California Training Partnership Helps New Teachers Bring Innovative Practices to Home Communities

With the help of a grant from the U.S. Department of Education, Lupita Prado Machuca has returned to her home community to teach language arts at her former middle school. Once an English language learner, she now teaches students in the community where she grew up and helps them to see the importance of an education that prepares them for college and careers.

Lupita Prado Machuca teaching her 8th Grade Language Arts class in Kern County, California

Machuca is the product of efforts in the central region of California to change the face of teacher preparation by equipping future teachers from local schools with high-quality training. California State University Bakersfield (CSUB), with funding support from a federal Teacher Quality Partnership grant, brings mentor teachers into classrooms of first-year teachers and provides teacher candidates with field experience from day one, increasing their confidence and abilities to take on their own classrooms.

The five year, $10.5 million grant, which began in 2009, supports a partnership among CSUB, California State University Monterey Bay, and California Polytechnic State University San Luis Obispo, along with K-12 school districts in Kern and Tulare counties. Known as Edvention Partners, their combined efforts address the diverse needs of schools, teachers, and students within a large geographical, primarily rural, area.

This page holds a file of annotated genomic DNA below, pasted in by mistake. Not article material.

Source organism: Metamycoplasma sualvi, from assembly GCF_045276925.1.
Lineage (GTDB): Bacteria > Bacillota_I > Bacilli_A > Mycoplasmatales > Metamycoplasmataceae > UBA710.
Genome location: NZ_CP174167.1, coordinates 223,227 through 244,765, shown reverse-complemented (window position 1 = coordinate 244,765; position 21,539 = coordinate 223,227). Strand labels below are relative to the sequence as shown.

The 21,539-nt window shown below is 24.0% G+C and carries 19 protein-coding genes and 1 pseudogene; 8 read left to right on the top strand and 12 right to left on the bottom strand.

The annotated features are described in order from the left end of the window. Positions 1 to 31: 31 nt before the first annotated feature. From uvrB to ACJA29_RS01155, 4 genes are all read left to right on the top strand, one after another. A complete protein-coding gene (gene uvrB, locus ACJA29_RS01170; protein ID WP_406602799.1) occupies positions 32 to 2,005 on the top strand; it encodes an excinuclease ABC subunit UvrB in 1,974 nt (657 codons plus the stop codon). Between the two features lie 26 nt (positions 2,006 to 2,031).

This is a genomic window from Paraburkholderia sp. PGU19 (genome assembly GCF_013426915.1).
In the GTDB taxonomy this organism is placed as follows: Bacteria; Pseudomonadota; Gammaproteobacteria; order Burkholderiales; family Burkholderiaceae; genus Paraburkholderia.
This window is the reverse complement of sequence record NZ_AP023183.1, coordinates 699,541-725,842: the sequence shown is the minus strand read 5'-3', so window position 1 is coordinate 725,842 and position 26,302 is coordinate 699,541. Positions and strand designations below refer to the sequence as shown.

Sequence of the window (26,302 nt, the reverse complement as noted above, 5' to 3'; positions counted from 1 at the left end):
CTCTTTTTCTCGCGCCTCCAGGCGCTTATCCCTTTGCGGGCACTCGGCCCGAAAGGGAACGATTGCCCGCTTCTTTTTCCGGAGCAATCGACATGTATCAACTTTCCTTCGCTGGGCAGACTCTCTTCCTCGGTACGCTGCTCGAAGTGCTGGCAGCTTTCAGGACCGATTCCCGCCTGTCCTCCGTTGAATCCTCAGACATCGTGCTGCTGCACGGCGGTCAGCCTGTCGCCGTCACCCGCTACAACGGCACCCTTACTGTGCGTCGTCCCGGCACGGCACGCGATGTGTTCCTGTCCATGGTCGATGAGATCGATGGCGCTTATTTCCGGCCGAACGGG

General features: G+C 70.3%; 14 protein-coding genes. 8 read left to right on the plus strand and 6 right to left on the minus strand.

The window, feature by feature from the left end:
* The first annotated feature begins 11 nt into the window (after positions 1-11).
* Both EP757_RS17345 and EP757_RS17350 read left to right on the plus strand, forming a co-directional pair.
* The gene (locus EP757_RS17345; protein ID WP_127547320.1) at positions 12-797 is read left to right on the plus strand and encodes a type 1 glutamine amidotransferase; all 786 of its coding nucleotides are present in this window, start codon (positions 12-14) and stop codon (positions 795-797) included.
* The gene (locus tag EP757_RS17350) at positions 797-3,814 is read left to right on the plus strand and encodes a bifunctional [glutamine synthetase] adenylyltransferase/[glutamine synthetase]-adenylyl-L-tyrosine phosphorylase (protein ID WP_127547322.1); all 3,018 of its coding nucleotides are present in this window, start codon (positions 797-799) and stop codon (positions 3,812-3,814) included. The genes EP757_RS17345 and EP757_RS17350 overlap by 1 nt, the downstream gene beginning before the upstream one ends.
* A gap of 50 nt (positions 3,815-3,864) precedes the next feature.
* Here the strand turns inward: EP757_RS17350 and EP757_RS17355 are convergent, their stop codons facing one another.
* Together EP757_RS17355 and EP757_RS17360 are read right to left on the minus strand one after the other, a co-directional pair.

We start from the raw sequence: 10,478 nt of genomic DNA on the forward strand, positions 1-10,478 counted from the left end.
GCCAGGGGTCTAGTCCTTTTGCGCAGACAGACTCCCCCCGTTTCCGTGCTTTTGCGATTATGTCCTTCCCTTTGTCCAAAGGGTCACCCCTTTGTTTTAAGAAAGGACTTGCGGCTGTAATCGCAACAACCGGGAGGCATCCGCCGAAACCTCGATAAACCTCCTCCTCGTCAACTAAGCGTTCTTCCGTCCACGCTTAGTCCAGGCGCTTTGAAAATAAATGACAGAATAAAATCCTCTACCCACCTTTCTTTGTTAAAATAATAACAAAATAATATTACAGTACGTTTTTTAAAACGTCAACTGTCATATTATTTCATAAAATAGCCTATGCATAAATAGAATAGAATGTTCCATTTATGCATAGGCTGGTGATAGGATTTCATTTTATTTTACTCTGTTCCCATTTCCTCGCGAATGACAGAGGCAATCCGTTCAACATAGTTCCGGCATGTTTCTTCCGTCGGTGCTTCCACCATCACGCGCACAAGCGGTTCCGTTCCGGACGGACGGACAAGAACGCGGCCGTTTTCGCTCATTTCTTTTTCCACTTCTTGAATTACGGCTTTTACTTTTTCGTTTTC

The training program emphasizes solutions to individual and community challenges with professional development tools for educators such as differentiated instruction, positive behavioral intervention, and the culturally responsive teaching (CRT) model. By facilitating teaching aspirations in central California communities, Edvention Partners is empowering teachers to integrate personal experience with research-based teaching practices to promote student achievement.

Local school leaders are very excited to have a talented former student return to teach. “She really has some innovative practices and ways to connect to the students,” said Language Arts Department Chair Stacie Rubinol, who taught Machuca in junior high school. “She really inspires them to learn beyond what is just in the textbook.”

Superintendent Ricardo Robles recognizes how important the Edvention Partners program has been to Machuca and his district. By keeping talented teachers in the community, students can witness an example of the importance of an education that prepares them for college and the workforce. “We’ve been very lucky to get her… Cal State has been a huge asset to our school district,” Robles said.

To learn more about Machuca’s experience, watch this video.

 

Cross-posted from the May 22, 2014, edition of The Teacher’s Edition, a weekly e-newsletter of ED’s Office of Communications and Outreach.